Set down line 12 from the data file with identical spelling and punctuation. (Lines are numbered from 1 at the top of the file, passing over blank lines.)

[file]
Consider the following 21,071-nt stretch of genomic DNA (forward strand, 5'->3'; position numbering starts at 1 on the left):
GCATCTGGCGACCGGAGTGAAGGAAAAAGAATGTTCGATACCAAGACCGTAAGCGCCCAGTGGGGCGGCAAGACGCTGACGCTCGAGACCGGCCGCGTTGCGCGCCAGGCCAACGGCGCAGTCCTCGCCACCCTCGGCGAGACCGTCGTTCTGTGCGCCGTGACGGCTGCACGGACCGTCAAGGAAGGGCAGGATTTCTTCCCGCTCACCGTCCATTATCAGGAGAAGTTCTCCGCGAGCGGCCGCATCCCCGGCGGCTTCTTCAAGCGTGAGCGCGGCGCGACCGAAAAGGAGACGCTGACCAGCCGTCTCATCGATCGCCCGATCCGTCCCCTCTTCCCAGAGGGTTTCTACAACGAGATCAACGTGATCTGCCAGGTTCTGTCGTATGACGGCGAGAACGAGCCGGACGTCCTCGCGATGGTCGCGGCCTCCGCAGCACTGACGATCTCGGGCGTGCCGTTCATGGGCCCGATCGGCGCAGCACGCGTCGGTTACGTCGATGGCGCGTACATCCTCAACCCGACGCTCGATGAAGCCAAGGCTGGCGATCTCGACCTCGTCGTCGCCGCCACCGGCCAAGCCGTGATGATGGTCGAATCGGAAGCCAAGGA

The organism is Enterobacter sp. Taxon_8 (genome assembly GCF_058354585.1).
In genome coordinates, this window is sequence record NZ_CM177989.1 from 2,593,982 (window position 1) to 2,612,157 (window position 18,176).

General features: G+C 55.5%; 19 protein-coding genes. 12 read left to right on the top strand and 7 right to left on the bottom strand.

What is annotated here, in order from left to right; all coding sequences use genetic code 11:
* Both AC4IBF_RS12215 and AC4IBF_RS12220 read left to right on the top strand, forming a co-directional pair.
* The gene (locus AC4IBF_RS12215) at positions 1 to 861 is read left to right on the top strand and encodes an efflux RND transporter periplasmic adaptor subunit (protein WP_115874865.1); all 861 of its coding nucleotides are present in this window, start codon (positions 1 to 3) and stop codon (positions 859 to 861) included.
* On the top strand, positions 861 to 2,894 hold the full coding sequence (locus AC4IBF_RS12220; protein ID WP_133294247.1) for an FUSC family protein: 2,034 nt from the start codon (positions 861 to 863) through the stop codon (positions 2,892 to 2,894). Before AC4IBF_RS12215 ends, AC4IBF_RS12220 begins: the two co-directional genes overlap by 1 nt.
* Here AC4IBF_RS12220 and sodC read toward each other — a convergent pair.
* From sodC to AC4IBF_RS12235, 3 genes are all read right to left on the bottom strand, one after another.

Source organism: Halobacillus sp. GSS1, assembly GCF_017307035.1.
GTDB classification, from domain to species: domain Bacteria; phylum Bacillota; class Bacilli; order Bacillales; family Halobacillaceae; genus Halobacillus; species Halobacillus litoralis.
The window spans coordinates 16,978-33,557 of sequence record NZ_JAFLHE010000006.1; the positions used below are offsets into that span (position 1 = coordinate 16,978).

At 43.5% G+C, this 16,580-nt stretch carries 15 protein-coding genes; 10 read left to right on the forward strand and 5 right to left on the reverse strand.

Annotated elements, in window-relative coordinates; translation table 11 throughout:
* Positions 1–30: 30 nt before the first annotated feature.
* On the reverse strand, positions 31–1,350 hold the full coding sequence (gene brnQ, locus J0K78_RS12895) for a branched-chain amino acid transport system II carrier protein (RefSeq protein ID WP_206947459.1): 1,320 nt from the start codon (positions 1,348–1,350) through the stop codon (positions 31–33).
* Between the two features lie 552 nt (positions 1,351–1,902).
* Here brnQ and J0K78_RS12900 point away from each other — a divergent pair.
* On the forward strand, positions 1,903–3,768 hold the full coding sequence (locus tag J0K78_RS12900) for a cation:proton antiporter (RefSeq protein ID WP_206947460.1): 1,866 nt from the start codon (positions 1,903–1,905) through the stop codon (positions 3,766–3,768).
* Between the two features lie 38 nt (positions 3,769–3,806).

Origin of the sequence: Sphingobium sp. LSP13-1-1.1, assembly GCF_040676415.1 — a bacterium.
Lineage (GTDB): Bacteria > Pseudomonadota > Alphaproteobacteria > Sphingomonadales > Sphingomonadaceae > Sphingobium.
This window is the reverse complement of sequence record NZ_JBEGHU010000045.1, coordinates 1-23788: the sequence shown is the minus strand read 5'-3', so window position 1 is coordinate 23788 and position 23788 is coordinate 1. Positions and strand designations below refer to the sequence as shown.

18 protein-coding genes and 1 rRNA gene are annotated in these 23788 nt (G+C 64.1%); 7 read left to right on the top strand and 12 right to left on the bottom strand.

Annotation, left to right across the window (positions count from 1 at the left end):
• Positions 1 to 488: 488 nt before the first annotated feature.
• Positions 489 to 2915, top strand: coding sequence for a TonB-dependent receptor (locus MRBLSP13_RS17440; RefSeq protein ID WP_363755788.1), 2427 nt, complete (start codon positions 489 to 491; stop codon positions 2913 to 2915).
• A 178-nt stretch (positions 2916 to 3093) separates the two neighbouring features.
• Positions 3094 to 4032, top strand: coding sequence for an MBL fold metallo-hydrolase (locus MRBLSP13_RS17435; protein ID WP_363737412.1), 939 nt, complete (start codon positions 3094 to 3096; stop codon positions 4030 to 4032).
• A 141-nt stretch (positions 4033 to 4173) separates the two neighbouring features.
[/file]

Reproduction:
Source organism: Halobacillus sp. GSS1, assembly GCF_017307035.1.